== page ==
If there is one thing this family knows about, it’s physical therapy. For the past ten years, almost every year, at least one of us has been in physical therapy. Why? You name it! Sprained ankles, shoulder injuries, knee injuries, wrist injuries and not to mention knee surgeries, shoulder surgeries, etc. It’s crazy! That’s what happens when you live in a family of hardcore athletes and two people who have EDS. Currently, two of us are in physical therapy, Emily for her wrist and myself. I’m still at it, rehabbing my knees post surgery! Over the years, I’ve learned a lot about physical therapy and working with your physical therapist and the doctors. Hopefully what I’ve learned and continue to learn will help you too.
First off, if you are able to pick where you want to go for physical therapy, ask friends and family for recommendations. Don’t be afraid to ask the doctor who they recommend and if there is a particular physical therapist they like. Not all therapists are created equal. Some are better with knees, some have a better understanding of your injury or illness. If you can’t go to certain place due to insurance or money, don’t be afraid to speak up. Our orthopedist would love it if we could go to the physical therapists located in his office but due to insurance, we can’t. So, he told us exactly who to see at the place we can go to. He can still see their notes so he knows exactly what they’re doing and makes recommendations to them.
Be on time. Better yet, be a little early. Better that you have to wait for them than to waste your appointment time. If you are late, you lose part of your time and that causes you not to be able to get the full benefit of your appointment. They may have to rush you through workouts or skip some workouts altogether and that’s not going to help you any.
Make the most of your time while you are there. Work hard and don’t be a slacker. In other words, don’t be lazy. You are there to make progress. Not sure if you’re doing something right? Ask! Is the exercise too easy? Tell them! Let them know at the beginning of the session if you are in any pain and be honest. They can modify your workout and may even have tools to help with your pain. If an exercise is painful, let them know. It’s one thing to feel like you’re working out and another to be in pain. Pain is not always a good thing. Be honest at the end of your session, too and tell them if you are feeling any pain. Physical therapists are there to help you get back to your best self, but you have to do your part.
Do your workouts at home! I can not tell you the difference this will make. It’s not always easy finding the time and we all forget, but listen to your physical therapist and do them. It will shorten the number of visits and save you money in the long run. You will get stronger quicker and hopefully heal quicker and you will start a habit of working out if you don’t already have one. If you don’t have the equipment they would like for you to have, be honest and tell them. Most of the time they will have a way that you can modify the workouts to get the same results. Some of the equipment can be really inexpensive, for example, leg/wrist weights. I purchased mine at 5 Below. Matter of fact, I’ve purchased several things there that are exactly the same as what we’ve used in physical therapy.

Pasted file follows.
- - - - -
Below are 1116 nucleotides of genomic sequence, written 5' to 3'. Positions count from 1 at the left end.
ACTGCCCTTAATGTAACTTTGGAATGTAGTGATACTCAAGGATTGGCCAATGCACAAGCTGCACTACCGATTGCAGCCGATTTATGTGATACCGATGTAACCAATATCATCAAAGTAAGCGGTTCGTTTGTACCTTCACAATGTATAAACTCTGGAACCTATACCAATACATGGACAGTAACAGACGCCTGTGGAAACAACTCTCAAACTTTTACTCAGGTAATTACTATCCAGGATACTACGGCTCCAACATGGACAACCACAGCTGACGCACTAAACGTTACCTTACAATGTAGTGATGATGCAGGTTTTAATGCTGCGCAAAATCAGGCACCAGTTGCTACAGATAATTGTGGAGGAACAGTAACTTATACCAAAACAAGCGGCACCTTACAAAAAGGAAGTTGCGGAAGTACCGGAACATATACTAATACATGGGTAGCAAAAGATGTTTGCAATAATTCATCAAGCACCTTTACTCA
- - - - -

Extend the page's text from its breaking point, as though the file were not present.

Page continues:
Be honest with your doctor at follow-up appointments about how your rehab is going. He or she may want your physical therapist to work on certain muscle groups or change your workouts. When we realized my IT bands were causing the largest part of my pain, we concentrated on getting them to release. My ortho sent notes to my physical therapist to use their tools on my IT bands, along with stretches for them and it has made all the difference in my recovery. For my daughter, the ortho was able to order specialized treatments for her wrist.
Be honest with your physical therapist. If you do not think you are progressing, or that physical therapy is not helping, or even making your symptoms worse, let them know and your doctor. Sometimes, it just doesn’t work for whatever reason. We had a physical therapist once that was doing the wrong exercises for my daughter after her knee surgery and when the orthopedist found out, he pulled her out and gave us a home workout plan. Recently, she was in physical therapy for her wrist and after about two months of trying exercises and different treatments, we realized it seemed to be making her pain much worse. We were honest with the physical therapist and her doctor and now she is being sent to a hand specialist. Sometimes it’s just time to move on to the next level. This was not the fault of the therapist, it just wasn’t working and that’s ok.
It’s ok to ask about your progress. I do it all the time and it’s great to know how far you’ve come, where you are and where you need to be. I love goals! It gives you something to work towards. It’s ok to get discouraged and it’s ok to let your physical therapist know. They can be great cheerleaders! Knee rehab was much harder and painful than I anticipated, and at times I was very frustrated, but my physical therapists were great encouragers.
It’s ok to rotate between therapists. I have three that I rotate between and they are great! They all work together but it’s neat because each one has different ideas and each one pushes me differently. If you find that a therapist isn’t working for you, switch! Don’t be afraid to offend them. This is your time and your health and you are the one paying for the service. Switch until you find one that works for you and hold on the ones that do!
Hopefully, these suggestions will help you get the most out of your physical therapy. Do you have any suggestions that have helped you? I’d love to hear them!